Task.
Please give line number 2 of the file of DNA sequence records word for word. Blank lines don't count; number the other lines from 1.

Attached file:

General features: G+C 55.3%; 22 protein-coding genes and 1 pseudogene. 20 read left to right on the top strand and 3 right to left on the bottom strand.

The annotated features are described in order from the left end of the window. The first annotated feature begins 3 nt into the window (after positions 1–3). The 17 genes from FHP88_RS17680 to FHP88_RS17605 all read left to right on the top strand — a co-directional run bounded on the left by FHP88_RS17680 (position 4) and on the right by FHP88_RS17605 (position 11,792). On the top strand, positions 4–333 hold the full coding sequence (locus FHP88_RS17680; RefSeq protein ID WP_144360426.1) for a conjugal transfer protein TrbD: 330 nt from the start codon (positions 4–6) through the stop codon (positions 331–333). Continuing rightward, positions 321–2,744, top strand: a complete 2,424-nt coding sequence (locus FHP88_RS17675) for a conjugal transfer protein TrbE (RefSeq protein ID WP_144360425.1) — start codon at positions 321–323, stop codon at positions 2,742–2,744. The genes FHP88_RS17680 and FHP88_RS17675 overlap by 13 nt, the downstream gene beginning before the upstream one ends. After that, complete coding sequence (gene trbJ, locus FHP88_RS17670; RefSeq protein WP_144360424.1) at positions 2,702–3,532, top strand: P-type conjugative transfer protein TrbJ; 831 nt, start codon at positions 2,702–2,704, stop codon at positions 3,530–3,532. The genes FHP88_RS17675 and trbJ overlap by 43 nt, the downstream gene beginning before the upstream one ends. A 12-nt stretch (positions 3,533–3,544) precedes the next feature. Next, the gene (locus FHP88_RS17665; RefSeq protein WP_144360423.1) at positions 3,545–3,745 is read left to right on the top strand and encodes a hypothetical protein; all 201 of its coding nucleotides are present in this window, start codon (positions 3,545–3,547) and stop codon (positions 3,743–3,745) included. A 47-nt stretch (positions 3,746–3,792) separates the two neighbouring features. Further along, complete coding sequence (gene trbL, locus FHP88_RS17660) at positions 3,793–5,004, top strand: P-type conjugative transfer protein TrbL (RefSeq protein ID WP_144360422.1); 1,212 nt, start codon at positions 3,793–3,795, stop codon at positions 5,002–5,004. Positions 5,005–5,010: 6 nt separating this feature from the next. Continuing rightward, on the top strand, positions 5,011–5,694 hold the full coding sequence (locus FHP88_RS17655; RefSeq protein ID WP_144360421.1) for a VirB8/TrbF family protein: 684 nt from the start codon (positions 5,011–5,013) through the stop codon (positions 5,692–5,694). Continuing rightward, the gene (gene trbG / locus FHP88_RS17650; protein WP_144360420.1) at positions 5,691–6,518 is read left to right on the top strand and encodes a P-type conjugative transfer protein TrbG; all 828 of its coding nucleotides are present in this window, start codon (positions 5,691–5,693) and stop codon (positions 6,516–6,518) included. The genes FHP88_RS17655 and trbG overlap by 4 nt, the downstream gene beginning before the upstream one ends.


The annotated features are described in order from the left end of the window. The first annotated feature begins 3 nt into the window (after positions 1–3). The 17 genes from FHP88_RS17680 to FHP88_RS17605 all read left to right on the top strand — a co-directional run bounded on the left by FHP88_RS17680 (position 4) and on the right by FHP88_RS17605 (position 11,792). On the top strand, positions 4–333 hold the full coding sequence (locus FHP88_RS17680; RefSeq protein ID WP_144360426.1) for a conjugal transfer protein TrbD: 330 nt from the start codon (positions 4–6) through the stop codon (positions 331–333). Continuing rightward, positions 321–2,744, top strand: a complete 2,424-nt coding sequence (locus FHP88_RS17675) for a conjugal transfer protein TrbE (RefSeq protein ID WP_144360425.1) — start codon at positions 321–323, stop codon at positions 2,742–2,744. The genes FHP88_RS17680 and FHP88_RS17675 overlap by 13 nt, the downstream gene beginning before the upstream one ends. After that, complete coding sequence (gene trbJ, locus FHP88_RS17670; RefSeq protein WP_144360424.1) at positions 2,702–3,532, top strand: P-type conjugative transfer protein TrbJ; 831 nt, start codon at positions 2,702–2,704, stop codon at positions 3,530–3,532. The genes FHP88_RS17675 and trbJ overlap by 43 nt, the downstream gene beginning before the upstream one ends. A 12-nt stretch (positions 3,533–3,544) precedes the next feature. Next, the gene (locus FHP88_RS17665; RefSeq protein WP_144360423.1) at positions 3,545–3,745 is read left to right on the top strand and encodes a hypothetical protein; all 201 of its coding nucleotides are present in this window, start codon (positions 3,545–3,547) and stop codon (positions 3,743–3,745) included. A 47-nt stretch (positions 3,746–3,792) separates the two neighbouring features. Further along, complete coding sequence (gene trbL, locus FHP88_RS17660) at positions 3,793–5,004, top strand: P-type conjugative transfer protein TrbL (RefSeq protein ID WP_144360422.1); 1,212 nt, start codon at positions 3,793–3,795, stop codon at positions 5,002–5,004. Positions 5,005–5,010: 6 nt separating this feature from the next. Continuing rightward, on the top strand, positions 5,011–5,694 hold the full coding sequence (locus FHP88_RS17655; RefSeq protein ID WP_144360421.1) for a VirB8/TrbF family protein: 684 nt from the start codon (positions 5,011–5,013) through the stop codon (positions 5,692–5,694). Continuing rightward, the gene (gene trbG / locus FHP88_RS17650; protein WP_144360420.1) at positions 5,691–6,518 is read left to right on the top strand and encodes a P-type conjugative transfer protein TrbG; all 828 of its coding nucleotides are present in this window, start codon (positions 5,691–5,693) and stop codon (positions 6,516–6,518) included. The genes FHP88_RS17655 and trbG overlap by 4 nt, the downstream gene beginning before the upstream one ends.